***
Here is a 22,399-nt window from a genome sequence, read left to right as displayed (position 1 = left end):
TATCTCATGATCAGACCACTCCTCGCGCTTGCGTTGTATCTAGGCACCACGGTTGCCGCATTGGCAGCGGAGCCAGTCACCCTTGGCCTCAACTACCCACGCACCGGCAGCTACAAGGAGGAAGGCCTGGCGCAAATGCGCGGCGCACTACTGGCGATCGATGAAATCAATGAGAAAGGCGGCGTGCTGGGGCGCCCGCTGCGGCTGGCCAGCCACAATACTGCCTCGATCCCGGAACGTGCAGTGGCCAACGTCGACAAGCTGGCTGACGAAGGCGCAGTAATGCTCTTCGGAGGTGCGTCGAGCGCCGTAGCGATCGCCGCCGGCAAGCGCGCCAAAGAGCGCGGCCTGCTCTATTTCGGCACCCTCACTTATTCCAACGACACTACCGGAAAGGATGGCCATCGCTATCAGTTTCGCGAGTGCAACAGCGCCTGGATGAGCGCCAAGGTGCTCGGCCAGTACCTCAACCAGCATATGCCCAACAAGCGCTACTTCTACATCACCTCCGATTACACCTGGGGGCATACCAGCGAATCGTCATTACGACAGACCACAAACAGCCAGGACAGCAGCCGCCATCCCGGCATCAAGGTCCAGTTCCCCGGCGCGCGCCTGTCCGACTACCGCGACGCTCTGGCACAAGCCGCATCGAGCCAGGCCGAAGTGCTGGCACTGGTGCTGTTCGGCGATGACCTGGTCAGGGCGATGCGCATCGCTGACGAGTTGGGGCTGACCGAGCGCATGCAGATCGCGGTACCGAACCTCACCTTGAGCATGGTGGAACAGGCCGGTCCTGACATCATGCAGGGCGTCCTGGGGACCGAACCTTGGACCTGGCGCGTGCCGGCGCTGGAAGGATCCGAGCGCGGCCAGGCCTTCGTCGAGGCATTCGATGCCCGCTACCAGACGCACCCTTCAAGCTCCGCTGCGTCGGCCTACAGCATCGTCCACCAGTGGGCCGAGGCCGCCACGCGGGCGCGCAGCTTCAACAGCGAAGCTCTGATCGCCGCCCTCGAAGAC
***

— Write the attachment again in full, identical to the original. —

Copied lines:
Here is a 22,399-nt window from a genome sequence, read left to right as displayed (position 1 = left end):
TATCTCATGATCAGACCACTCCTCGCGCTTGCGTTGTATCTAGGCACCACGGTTGCCGCATTGGCAGCGGAGCCAGTCACCCTTGGCCTCAACTACCCACGCACCGGCAGCTACAAGGAGGAAGGCCTGGCGCAAATGCGCGGCGCACTACTGGCGATCGATGAAATCAATGAGAAAGGCGGCGTGCTGGGGCGCCCGCTGCGGCTGGCCAGCCACAATACTGCCTCGATCCCGGAACGTGCAGTGGCCAACGTCGACAAGCTGGCTGACGAAGGCGCAGTAATGCTCTTCGGAGGTGCGTCGAGCGCCGTAGCGATCGCCGCCGGCAAGCGCGCCAAAGAGCGCGGCCTGCTCTATTTCGGCACCCTCACTTATTCCAACGACACTACCGGAAAGGATGGCCATCGCTATCAGTTTCGCGAGTGCAACAGCGCCTGGATGAGCGCCAAGGTGCTCGGCCAGTACCTCAACCAGCATATGCCCAACAAGCGCTACTTCTACATCACCTCCGATTACACCTGGGGGCATACCAGCGAATCGTCATTACGACAGACCACAAACAGCCAGGACAGCAGCCGCCATCCCGGCATCAAGGTCCAGTTCCCCGGCGCGCGCCTGTCCGACTACCGCGACGCTCTGGCACAAGCCGCATCGAGCCAGGCCGAAGTGCTGGCACTGGTGCTGTTCGGCGATGACCTGGTCAGGGCGATGCGCATCGCTGACGAGTTGGGGCTGACCGAGCGCATGCAGATCGCGGTACCGAACCTCACCTTGAGCATGGTGGAACAGGCCGGTCCTGACATCATGCAGGGCGTCCTGGGGACCGAACCTTGGACCTGGCGCGTGCCGGCGCTGGAAGGATCCGAGCGCGGCCAGGCCTTCGTCGAGGCATTCGATGCCCGCTACCAGACGCACCCTTCAAGCTCCGCTGCGTCGGCCTACAGCATCGTCCACCAGTGGGCCGAGGCCGCCACGCGGGCGCGCAGCTTCAACAGCGAAGCTCTGATCGCCGCCCTCGAAGAC